I've finally gotten around to reading Norman's book The Design of Everyday Things
This book probably belongs on the list
of books programmers haven't really read, which is a pity; it's a fantastic book. It covers many
of the same complaints
I made about alarm
clocks, and it also brought to a head another of my biggest design complaints: iTunes.
I love Apple. By and large, their products are the very model of good design: Simple, intuitive, and
elegant. However, even after eight versions, they've completely fumbled with iTunes; almost every time I
use it, I find something new to dislike about it.
First, simply from a gestalt point of view, it's a mess. Some functionality is in the menus (including
the dreaded Advanced menu), and some
is hidden behind buttons bearing cryptic icons, many of which provide little clue what they do. Within
the iTunes window, these icons are all over the place; when I need to perform a task, there is little
affordance as to where I should look for the widget that makes it happen. The functionality of a music
player is intermingled with that of a music-library manager in a most haphazard way. And the Podcasts
pane is even worse than the main one.
Playlists are simply a broken model for how to organize music. Consider my family: My wife, my oldest
daughter, and I each have an iPod. To try to subdivide our music library into songs that belong on
each iPod, I have to have a playlist for all of us, one for my wife and I, one for my wife and daughter,
one for my daughter and I, and one for each of us alone. When my two youngest girls get iPods, this
is going to exponentiate;
I won't need all 31 possibilities, but the number will at least double. And this doesn't even cover
the case of subdividing by mood or genre. The right model is tags. I could then specify that, for
example, my daughter's iPod should be stocked with songs tagged megan first, and the remaining
space filled with (joe and not explicit) (she likes a lot of the same music I do). I know some of this can be
done with smart playlists, but it wouldn't be easy and simple and effortlessly "just work" like it could.
Also, this would further allow visualization and manipulation of my collection via
tag clouds and similar devices like you see on tag-based sites like Flickr.
Initially building a library is always an unpleasant experience in iTunes. Recently I installed a new
hard drive for music. I reset iTunes to point there, and asked it to consolidate my library, copying
songs from anywhere on the machine to the new drive, and organizing them its own way. This took
forever, and many hours into it, I got a dialog informing me that the drive was full, and that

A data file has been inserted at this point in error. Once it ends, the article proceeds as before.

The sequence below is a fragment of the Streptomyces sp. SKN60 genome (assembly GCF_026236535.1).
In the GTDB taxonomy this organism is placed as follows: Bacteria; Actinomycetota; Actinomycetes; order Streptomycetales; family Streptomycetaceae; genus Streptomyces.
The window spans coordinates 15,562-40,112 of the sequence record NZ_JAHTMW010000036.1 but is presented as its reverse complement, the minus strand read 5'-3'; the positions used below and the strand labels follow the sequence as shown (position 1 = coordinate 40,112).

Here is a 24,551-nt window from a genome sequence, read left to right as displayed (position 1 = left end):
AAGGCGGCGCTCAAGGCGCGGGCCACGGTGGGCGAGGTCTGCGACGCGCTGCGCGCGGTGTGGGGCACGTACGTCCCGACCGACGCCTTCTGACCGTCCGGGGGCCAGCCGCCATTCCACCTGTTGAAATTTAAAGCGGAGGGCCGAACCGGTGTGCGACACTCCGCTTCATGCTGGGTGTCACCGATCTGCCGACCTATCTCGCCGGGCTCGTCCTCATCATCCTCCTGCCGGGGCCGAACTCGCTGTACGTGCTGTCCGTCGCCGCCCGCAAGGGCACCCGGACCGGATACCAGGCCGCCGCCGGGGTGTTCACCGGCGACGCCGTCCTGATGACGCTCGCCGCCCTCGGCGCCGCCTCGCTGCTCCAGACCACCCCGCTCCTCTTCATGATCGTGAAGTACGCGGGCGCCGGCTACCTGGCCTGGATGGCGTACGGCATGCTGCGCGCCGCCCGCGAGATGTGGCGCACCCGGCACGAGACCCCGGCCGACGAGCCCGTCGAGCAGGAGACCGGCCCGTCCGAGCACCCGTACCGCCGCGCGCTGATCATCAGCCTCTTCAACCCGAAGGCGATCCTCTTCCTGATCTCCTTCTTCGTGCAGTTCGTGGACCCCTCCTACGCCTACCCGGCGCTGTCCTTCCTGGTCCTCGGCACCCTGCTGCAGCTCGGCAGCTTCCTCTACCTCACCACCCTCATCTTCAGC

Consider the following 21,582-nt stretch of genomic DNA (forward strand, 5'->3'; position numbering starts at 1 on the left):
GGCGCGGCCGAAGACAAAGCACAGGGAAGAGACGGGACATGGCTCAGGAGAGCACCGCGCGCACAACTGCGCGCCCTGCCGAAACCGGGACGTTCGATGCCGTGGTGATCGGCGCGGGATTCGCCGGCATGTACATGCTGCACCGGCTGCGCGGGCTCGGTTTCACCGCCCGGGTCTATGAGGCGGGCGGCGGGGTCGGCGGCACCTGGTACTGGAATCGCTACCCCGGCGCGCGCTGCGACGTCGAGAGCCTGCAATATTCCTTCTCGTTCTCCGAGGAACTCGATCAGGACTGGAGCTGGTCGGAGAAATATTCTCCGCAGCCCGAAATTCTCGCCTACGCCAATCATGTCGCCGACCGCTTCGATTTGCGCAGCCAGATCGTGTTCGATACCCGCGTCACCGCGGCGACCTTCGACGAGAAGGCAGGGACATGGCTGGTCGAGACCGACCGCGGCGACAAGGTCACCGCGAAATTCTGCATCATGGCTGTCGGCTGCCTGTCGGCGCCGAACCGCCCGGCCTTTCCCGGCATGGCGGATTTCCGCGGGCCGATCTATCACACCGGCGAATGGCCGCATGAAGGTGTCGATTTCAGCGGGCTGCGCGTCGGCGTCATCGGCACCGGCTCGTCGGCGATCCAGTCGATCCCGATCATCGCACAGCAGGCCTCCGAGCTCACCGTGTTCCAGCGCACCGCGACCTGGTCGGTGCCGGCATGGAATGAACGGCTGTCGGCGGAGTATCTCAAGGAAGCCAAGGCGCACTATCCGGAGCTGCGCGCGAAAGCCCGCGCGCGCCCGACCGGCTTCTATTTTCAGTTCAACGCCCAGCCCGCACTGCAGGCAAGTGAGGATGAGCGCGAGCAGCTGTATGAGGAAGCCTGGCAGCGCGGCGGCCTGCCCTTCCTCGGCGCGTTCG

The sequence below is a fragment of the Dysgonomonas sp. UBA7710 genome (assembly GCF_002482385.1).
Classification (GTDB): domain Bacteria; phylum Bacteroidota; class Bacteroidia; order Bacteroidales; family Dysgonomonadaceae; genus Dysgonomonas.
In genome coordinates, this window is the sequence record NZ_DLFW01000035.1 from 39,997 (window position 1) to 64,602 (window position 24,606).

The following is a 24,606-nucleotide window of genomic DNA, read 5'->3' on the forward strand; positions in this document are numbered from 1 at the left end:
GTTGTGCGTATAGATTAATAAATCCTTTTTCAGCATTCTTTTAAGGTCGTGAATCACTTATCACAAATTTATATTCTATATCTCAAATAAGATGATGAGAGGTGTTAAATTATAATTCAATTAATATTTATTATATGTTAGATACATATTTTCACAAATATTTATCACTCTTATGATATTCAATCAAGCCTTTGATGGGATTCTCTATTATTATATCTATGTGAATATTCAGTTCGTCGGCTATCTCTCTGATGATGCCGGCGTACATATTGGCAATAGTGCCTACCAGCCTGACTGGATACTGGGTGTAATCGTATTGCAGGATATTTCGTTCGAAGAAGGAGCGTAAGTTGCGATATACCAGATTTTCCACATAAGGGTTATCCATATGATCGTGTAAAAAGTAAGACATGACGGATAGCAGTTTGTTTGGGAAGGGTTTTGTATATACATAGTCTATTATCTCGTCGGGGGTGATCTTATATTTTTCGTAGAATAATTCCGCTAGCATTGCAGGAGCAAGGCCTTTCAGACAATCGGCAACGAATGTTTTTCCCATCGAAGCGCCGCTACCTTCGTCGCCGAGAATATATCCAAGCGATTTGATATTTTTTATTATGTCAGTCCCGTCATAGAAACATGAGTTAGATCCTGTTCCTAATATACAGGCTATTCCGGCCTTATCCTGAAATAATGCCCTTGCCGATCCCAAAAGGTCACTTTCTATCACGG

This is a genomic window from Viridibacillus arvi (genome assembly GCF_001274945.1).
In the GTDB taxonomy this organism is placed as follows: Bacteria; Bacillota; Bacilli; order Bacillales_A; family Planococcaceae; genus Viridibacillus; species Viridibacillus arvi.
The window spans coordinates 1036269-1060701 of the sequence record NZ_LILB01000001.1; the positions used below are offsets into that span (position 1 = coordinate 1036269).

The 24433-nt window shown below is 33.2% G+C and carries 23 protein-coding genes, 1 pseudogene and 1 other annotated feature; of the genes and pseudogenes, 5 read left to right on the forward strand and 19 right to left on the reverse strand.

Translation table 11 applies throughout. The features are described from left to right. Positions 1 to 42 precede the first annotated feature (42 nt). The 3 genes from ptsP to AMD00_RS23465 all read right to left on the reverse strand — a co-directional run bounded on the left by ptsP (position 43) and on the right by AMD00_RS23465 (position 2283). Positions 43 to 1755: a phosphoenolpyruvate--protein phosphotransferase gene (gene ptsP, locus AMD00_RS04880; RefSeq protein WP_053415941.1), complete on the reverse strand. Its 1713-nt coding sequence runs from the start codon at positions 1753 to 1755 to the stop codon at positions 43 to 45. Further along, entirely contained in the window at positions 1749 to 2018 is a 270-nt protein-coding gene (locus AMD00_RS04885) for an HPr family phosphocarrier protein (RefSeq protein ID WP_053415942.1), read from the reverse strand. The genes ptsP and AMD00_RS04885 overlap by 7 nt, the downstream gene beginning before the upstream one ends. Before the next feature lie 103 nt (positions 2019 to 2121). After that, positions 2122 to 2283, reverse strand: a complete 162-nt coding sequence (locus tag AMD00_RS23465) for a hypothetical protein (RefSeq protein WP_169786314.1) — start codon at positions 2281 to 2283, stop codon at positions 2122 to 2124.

iTunes would point to the song in its original location. The buttons on this dialog are OK and
Cancel. Presumably OK just acknowledges and dismisses the dialog, but what does Cancel
mean? Don't add this song to the library, or abort the entire consolidation? So many hours in, I don't
want to abort the whole operation, so I hit OK. Now I get the same dialog again, presumably for
the next song (it doesn't tell me what song it is complaining about). I hit OK again, and again,
and again. Finally, frustrated, I hit Cancel, but I continue to get these dialogs a bunch more
times, and then they stop. I can't tell now if I aborted the consolidation, or if it finished.
I see no recourse other than to erase everything and start over, and to hit OK for every one
of those dialogs (there ended up being a few hundred of them). There is no "Yes to all" or "Don't show
this again" option.
Part of the reason the disk is full is duplicates: Songs that appear in multiple places on my machine.
For some reason, iTunes copies and inserts in the library every copy. I can think of no reason to
include duplicates in a library, especially when iTunes is making its own copies of the songs. Mind
you, I'm not talking about songs with the same title or filename; I'm talking about songs that are
bitwise identical on the disk. I don't want these taking up disk space or appearing multiple times in
my library (though you can turn off the latter), but I know of no way to avoid it.
Similarly, the dialog you get if you try to add songs to a playlist that are already in it. You are
asked whether you want to add them multiple times, or to skip the duplicates. They should have done
this the Apple way: Simply don't enable the rare corner case where someone might want the same song in
their playlist multiple times, and skip them always. Or at least give the dialog a "Don't ask this
As an extra added bonus, one of its automatic upgrades deleted all of my ratings data.
It's not just me; if you Google "itunes sucks"
you get almost 18,000 hits, which cover most everything I've complained about here and many other
equally legitimate issues.
I'm going to move my whole collection to a Linux box running some open-source music manager (I haven't
figured out which one yet). I hardly ever buy music from iTunes anyway, because I can get it DRM-free
from Amazon without paying extra for the privilege. I'll miss the free songs from
Starbucks, but not enough to put up with this piece of garbage any longer. Given how hard it is to
move a music collection to a new platform, you can guess how likely I am to ever come back to iTunes,
even if they make it awesome. Congrats, Apple - your sorry usability has lost you a customer from the
iTunes ecosystem for life. It'd be shameful even for a company who doesn't have such a long history
of great design. Maybe I should send them my copy of Design of Everyday Things; apparently the
iTunes team hasn't read it.
Labels: itunes, music, software, usability